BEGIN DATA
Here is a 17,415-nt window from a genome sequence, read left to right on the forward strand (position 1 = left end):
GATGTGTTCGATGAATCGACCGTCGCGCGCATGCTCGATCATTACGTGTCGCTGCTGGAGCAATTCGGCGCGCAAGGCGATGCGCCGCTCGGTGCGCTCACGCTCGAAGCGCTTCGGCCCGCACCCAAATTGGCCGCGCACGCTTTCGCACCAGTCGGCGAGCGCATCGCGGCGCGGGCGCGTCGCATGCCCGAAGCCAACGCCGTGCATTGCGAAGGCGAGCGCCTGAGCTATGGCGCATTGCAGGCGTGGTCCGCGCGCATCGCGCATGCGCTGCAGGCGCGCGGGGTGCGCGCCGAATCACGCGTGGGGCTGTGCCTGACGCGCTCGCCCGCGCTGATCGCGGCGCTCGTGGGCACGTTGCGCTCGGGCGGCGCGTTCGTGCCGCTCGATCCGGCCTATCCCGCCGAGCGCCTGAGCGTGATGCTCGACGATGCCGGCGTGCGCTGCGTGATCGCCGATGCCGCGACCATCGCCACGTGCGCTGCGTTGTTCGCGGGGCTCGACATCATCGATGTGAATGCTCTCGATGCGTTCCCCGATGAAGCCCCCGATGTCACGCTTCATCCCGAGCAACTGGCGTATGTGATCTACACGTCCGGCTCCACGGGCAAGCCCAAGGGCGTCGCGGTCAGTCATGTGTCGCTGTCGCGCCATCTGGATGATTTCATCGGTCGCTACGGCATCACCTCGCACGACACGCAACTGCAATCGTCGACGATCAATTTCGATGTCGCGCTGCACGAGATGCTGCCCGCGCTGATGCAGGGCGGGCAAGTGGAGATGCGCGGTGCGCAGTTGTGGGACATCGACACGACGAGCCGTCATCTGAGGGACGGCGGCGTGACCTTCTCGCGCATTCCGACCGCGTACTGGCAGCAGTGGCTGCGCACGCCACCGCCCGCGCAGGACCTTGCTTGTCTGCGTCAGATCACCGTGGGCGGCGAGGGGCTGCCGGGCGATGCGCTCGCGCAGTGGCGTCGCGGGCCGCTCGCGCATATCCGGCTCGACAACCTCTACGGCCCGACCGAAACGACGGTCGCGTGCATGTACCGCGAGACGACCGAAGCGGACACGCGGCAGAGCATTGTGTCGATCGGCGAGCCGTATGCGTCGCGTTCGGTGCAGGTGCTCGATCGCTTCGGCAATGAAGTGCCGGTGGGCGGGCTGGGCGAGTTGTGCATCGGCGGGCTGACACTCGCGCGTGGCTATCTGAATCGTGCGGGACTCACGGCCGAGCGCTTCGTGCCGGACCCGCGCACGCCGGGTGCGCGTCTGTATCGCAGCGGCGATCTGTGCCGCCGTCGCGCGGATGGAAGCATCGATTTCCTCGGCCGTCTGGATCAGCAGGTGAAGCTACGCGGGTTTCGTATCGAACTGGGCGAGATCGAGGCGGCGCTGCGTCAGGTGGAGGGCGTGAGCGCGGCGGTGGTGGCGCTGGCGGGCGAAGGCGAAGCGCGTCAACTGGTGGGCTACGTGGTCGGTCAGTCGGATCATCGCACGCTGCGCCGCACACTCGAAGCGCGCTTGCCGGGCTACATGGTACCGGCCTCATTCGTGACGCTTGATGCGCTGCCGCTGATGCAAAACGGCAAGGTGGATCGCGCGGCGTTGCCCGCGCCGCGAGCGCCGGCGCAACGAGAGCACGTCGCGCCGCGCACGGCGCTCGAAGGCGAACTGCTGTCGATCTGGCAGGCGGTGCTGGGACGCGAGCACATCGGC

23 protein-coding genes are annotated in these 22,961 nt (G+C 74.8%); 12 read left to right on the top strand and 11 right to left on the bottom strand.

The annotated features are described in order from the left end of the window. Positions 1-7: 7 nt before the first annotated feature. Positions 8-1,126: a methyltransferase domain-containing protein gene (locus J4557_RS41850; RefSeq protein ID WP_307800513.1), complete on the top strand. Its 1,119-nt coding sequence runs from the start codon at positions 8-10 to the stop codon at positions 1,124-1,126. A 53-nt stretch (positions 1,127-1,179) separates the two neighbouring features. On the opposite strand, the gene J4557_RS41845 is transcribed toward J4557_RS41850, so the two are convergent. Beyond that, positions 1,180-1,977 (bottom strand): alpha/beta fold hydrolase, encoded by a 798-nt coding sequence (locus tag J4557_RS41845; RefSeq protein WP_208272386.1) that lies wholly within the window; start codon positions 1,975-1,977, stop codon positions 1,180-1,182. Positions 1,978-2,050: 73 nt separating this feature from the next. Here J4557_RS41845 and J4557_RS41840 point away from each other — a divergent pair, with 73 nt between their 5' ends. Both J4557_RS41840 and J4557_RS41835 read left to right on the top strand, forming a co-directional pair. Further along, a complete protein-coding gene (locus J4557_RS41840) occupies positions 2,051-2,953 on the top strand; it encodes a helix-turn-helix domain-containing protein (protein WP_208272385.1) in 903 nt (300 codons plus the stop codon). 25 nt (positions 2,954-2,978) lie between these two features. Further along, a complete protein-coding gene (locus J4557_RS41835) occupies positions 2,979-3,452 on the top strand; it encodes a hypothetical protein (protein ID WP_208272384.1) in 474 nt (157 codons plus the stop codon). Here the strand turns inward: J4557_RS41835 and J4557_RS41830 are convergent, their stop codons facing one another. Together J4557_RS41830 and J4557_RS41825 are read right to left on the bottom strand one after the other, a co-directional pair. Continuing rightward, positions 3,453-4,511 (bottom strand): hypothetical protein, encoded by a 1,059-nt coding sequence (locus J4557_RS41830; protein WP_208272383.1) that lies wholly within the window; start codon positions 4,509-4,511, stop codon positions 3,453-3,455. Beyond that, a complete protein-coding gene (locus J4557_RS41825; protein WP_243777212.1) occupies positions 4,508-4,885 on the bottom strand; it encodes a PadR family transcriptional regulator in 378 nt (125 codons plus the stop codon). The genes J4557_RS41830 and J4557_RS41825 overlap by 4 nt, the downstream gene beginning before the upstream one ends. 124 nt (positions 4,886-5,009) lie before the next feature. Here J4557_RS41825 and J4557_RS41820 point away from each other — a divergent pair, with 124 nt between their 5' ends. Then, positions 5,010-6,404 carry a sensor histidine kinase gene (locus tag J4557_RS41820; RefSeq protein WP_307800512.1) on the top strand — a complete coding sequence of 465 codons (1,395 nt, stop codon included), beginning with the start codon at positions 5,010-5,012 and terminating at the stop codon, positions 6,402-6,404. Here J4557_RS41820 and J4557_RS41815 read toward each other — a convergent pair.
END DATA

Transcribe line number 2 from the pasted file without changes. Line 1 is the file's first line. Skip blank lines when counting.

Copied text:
GATGTGTTCGATGAATCGACCGTCGCGCGCATGCTCGATCATTACGTGTCGCTGCTGGAGCAATTCGGCGCGCAAGGCGATGCGCCGCTCGGTGCGCTCACGCTCGAAGCGCTTCGGCCCGCACCCAAATTGGCCGCGCACGCTTTCGCACCAGTCGGCGAGCGCATCGCGGCGCGGGCGCGTCGCATGCCCGAAGCCAACGCCGTGCATTGCGAAGGCGAGCGCCTGAGCTATGGCGCATTGCAGGCGTGGTCCGCGCGCATCGCGCATGCGCTGCAGGCGCGCGGGGTGCGCGCCGAATCACGCGTGGGGCTGTGCCTGACGCGCTCGCCCGCGCTGATCGCGGCGCTCGTGGGCACGTTGCGCTCGGGCGGCGCGTTCGTGCCGCTCGATCCGGCCTATCCCGCCGAGCGCCTGAGCGTGATGCTCGACGATGCCGGCGTGCGCTGCGTGATCGCCGATGCCGCGACCATCGCCACGTGCGCTGCGTTGTTCGCGGGGCTCGACATCATCGATGTGAATGCTCTCGATGCGTTCCCCGATGAAGCCCCCGATGTCACGCTTCATCCCGAGCAACTGGCGTATGTGATCTACACGTCCGGCTCCACGGGCAAGCCCAAGGGCGTCGCGGTCAGTCATGTGTCGCTGTCGCGCCATCTGGATGATTTCATCGGTCGCTACGGCATCACCTCGCACGACACGCAACTGCAATCGTCGACGATCAATTTCGATGTCGCGCTGCACGAGATGCTGCCCGCGCTGATGCAGGGCGGGCAAGTGGAGATGCGCGGTGCGCAGTTGTGGGACATCGACACGACGAGCCGTCATCTGAGGGACGGCGGCGTGACCTTCTCGCGCATTCCGACCGCGTACTGGCAGCAGTGGCTGCGCACGCCACCGCCCGCGCAGGACCTTGCTTGTCTGCGTCAGATCACCGTGGGCGGCGAGGGGCTGCCGGGCGATGCGCTCGCGCAGTGGCGTCGCGGGCCGCTCGCGCATATCCGGCTCGACAACCTCTACGGCCCGACCGAAACGACGGTCGCGTGCATGTACCGCGAGACGACCGAAGCGGACACGCGGCAGAGCATTGTGTCGATCGGCGAGCCGTATGCGTCGCGTTCGGTGCAGGTGCTCGATCGCTTCGGCAATGAAGTGCCGGTGGGCGGGCTGGGCGAGTTGTGCATCGGCGGGCTGACACTCGCGCGTGGCTATCTGAATCGTGCGGGACTCACGGCCGAGCGCTTCGTGCCGGACCCGCGCACGCCGGGTGCGCGTCTGTATCGCAGCGGCGATCTGTGCCGCCGTCGCGCGGATGGAAGCATCGATTTCCTCGGCCGTCTGGATCAGCAGGTGAAGCTACGCGGGTTTCGTATCGAACTGGGCGAGATCGAGGCGGCGCTGCGTCAGGTGGAGGGCGTGAGCGCGGCGGTGGTGGCGCTGGCGGGCGAAGGCGAAGCGCGTCAACTGGTGGGCTACGTGGTCGGTCAGTCGGATCATCGCACGCTGCGCCGCACACTCGAAGCGCGCTTGCCGGGCTACATGGTACCGGCCTCATTCGTGACGCTTGATGCGCTGCCGCTGATGCAAAACGGCAAGGTGGATCGCGCGGCGTTGCCCGCGCCGCGAGCGCCGGCGCAACGAGAGCACGTCGCGCCGCGCACGGCGCTCGAAGGCGAACTGCTGTCGATCTGGCAGGCGGTGCTGGGACGCGAGCACATCGGC